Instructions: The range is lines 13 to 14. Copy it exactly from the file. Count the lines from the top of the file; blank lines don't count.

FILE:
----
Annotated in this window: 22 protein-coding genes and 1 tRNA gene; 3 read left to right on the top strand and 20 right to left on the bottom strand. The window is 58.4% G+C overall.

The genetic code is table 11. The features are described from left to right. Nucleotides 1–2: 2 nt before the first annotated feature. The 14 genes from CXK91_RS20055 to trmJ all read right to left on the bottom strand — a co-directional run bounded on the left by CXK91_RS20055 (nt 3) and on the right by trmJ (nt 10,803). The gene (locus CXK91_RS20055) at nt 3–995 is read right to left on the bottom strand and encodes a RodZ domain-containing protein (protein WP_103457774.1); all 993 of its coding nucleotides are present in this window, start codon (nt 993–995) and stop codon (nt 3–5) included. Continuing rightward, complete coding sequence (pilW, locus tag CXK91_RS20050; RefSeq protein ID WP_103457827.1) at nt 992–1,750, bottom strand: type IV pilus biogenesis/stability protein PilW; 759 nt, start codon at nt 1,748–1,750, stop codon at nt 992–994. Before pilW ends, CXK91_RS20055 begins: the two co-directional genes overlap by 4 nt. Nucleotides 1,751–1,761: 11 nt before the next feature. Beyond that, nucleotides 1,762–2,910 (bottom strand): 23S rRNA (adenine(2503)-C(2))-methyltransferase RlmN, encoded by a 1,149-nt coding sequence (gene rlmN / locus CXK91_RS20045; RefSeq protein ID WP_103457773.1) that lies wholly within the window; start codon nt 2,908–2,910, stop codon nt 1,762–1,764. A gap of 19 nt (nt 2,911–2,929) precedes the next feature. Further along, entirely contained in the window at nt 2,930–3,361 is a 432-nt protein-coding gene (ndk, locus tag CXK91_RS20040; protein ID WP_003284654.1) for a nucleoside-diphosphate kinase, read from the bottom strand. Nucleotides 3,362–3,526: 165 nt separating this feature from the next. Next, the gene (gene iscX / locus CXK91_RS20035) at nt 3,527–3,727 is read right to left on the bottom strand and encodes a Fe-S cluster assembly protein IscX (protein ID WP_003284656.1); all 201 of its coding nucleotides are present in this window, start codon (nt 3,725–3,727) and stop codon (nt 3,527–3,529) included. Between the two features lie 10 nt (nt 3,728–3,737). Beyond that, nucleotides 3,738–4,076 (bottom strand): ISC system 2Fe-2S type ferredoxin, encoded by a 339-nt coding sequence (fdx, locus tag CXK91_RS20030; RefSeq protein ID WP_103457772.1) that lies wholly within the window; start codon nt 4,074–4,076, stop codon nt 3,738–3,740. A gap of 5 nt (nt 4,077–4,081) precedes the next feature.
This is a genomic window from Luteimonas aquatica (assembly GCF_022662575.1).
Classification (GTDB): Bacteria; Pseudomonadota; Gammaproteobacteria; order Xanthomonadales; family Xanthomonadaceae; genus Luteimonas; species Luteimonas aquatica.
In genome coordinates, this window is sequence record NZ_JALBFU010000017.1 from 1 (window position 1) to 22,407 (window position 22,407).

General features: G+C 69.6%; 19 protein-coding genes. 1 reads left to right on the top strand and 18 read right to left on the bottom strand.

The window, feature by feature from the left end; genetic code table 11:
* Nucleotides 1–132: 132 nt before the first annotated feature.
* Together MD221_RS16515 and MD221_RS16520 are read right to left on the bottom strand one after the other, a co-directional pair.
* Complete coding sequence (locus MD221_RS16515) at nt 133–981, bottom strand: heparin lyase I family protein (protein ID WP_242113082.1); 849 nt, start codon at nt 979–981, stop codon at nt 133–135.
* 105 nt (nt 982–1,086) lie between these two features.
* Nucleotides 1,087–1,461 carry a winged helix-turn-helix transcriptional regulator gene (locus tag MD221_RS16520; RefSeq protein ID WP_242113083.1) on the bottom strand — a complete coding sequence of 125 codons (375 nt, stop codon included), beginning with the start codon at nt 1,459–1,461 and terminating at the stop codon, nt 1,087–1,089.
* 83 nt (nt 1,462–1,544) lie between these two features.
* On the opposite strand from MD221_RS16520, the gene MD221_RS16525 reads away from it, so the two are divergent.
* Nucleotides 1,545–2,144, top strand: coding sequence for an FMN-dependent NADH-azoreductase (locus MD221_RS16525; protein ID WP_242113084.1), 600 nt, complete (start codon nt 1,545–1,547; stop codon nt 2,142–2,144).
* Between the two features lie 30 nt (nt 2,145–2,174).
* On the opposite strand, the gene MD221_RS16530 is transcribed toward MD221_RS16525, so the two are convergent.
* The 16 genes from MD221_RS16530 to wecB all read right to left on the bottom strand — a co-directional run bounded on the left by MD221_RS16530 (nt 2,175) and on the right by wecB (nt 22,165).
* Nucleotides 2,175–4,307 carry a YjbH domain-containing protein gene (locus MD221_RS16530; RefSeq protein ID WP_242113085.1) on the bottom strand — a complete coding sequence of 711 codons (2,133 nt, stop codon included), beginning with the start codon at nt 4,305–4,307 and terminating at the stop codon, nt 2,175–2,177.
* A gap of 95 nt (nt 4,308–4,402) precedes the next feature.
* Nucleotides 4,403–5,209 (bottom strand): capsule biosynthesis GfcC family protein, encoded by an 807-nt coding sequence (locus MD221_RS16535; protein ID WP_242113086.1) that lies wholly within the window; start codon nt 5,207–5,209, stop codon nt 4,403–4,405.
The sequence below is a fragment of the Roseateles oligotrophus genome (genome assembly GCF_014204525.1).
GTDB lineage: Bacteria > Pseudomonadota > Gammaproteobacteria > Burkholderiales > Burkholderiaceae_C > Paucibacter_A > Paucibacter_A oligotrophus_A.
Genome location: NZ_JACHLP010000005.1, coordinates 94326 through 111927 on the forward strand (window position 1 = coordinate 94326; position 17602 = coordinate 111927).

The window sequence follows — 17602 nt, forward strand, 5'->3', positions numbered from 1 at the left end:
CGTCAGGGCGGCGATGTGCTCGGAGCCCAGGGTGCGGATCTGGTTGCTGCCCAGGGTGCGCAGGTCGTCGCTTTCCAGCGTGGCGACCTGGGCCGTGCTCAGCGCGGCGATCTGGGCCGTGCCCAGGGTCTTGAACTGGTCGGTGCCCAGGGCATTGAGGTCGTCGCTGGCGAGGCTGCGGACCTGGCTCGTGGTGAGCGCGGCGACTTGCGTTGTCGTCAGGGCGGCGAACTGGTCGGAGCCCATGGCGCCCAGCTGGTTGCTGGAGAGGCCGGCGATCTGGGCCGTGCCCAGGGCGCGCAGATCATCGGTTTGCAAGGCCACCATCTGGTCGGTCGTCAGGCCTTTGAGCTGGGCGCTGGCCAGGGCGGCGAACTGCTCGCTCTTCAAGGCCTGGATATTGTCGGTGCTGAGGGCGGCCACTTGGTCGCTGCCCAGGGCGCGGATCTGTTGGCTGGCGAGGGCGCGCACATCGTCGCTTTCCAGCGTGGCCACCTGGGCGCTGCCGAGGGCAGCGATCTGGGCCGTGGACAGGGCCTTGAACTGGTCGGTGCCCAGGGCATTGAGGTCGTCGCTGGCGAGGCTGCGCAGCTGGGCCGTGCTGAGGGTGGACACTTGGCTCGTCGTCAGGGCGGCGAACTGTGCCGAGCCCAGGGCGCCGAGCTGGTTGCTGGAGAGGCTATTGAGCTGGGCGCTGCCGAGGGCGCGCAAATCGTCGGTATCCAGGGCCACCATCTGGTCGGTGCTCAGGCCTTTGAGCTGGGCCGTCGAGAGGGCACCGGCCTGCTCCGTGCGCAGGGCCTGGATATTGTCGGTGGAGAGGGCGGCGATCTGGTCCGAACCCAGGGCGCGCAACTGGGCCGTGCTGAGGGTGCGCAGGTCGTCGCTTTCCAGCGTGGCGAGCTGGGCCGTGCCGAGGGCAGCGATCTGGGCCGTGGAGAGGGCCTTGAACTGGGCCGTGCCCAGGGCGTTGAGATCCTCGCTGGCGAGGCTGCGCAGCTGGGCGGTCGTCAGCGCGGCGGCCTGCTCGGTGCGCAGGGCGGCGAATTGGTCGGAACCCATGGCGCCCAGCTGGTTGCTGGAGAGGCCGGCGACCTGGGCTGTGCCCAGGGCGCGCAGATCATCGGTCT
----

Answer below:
* 83 nt (nt 1,462–1,544) lie between these two features.
* On the opposite strand from MD221_RS16520, the gene MD221_RS16525 reads away from it, so the two are divergent.